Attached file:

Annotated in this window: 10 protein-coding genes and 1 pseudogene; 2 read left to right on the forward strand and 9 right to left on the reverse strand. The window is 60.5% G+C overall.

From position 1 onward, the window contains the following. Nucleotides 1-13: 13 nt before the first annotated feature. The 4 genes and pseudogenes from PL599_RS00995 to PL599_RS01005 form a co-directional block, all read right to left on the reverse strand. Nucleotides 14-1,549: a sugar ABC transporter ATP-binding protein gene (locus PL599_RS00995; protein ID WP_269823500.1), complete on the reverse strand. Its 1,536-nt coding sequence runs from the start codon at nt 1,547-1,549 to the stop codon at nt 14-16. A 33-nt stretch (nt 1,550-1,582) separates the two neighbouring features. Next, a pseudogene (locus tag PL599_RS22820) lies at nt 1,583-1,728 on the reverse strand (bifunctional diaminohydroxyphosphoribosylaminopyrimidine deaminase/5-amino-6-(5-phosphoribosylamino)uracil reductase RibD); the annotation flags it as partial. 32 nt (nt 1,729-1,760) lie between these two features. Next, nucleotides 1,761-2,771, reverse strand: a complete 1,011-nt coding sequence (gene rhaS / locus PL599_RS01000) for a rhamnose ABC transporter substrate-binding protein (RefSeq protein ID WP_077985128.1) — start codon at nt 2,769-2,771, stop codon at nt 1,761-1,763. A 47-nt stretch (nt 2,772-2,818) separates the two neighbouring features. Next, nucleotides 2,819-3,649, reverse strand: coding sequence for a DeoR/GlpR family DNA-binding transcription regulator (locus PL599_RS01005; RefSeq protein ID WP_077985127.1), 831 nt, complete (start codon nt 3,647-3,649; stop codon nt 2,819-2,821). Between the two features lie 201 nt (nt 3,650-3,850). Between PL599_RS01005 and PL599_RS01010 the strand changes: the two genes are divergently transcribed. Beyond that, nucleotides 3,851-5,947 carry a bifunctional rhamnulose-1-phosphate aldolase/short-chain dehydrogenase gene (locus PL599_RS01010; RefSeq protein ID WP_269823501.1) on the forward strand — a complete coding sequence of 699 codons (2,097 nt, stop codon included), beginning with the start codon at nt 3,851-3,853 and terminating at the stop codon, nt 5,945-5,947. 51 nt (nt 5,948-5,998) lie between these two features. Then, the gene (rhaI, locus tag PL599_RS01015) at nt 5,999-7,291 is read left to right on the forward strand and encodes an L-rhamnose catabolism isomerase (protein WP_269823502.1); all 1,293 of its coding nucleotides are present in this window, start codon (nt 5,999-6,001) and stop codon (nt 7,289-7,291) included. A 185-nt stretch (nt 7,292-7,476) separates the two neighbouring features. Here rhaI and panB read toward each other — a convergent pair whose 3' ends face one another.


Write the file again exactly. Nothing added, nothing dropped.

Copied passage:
Annotated in this window: 10 protein-coding genes and 1 pseudogene; 2 read left to right on the forward strand and 9 right to left on the reverse strand. The window is 60.5% G+C overall.

From position 1 onward, the window contains the following. Nucleotides 1-13: 13 nt before the first annotated feature. The 4 genes and pseudogenes from PL599_RS00995 to PL599_RS01005 form a co-directional block, all read right to left on the reverse strand. Nucleotides 14-1,549: a sugar ABC transporter ATP-binding protein gene (locus PL599_RS00995; protein ID WP_269823500.1), complete on the reverse strand. Its 1,536-nt coding sequence runs from the start codon at nt 1,547-1,549 to the stop codon at nt 14-16. A 33-nt stretch (nt 1,550-1,582) separates the two neighbouring features. Next, a pseudogene (locus tag PL599_RS22820) lies at nt 1,583-1,728 on the reverse strand (bifunctional diaminohydroxyphosphoribosylaminopyrimidine deaminase/5-amino-6-(5-phosphoribosylamino)uracil reductase RibD); the annotation flags it as partial. 32 nt (nt 1,729-1,760) lie between these two features. Next, nucleotides 1,761-2,771, reverse strand: a complete 1,011-nt coding sequence (gene rhaS / locus PL599_RS01000) for a rhamnose ABC transporter substrate-binding protein (RefSeq protein ID WP_077985128.1) — start codon at nt 2,769-2,771, stop codon at nt 1,761-1,763. A 47-nt stretch (nt 2,772-2,818) separates the two neighbouring features. Next, nucleotides 2,819-3,649, reverse strand: coding sequence for a DeoR/GlpR family DNA-binding transcription regulator (locus PL599_RS01005; RefSeq protein ID WP_077985127.1), 831 nt, complete (start codon nt 3,647-3,649; stop codon nt 2,819-2,821). Between the two features lie 201 nt (nt 3,650-3,850). Between PL599_RS01005 and PL599_RS01010 the strand changes: the two genes are divergently transcribed. Beyond that, nucleotides 3,851-5,947 carry a bifunctional rhamnulose-1-phosphate aldolase/short-chain dehydrogenase gene (locus PL599_RS01010; RefSeq protein ID WP_269823501.1) on the forward strand — a complete coding sequence of 699 codons (2,097 nt, stop codon included), beginning with the start codon at nt 3,851-3,853 and terminating at the stop codon, nt 5,945-5,947. 51 nt (nt 5,948-5,998) lie between these two features. Then, the gene (rhaI, locus tag PL599_RS01015) at nt 5,999-7,291 is read left to right on the forward strand and encodes an L-rhamnose catabolism isomerase (protein WP_269823502.1); all 1,293 of its coding nucleotides are present in this window, start codon (nt 5,999-6,001) and stop codon (nt 7,289-7,291) included. A 185-nt stretch (nt 7,292-7,476) separates the two neighbouring features. Here rhaI and panB read toward each other — a convergent pair whose 3' ends face one another.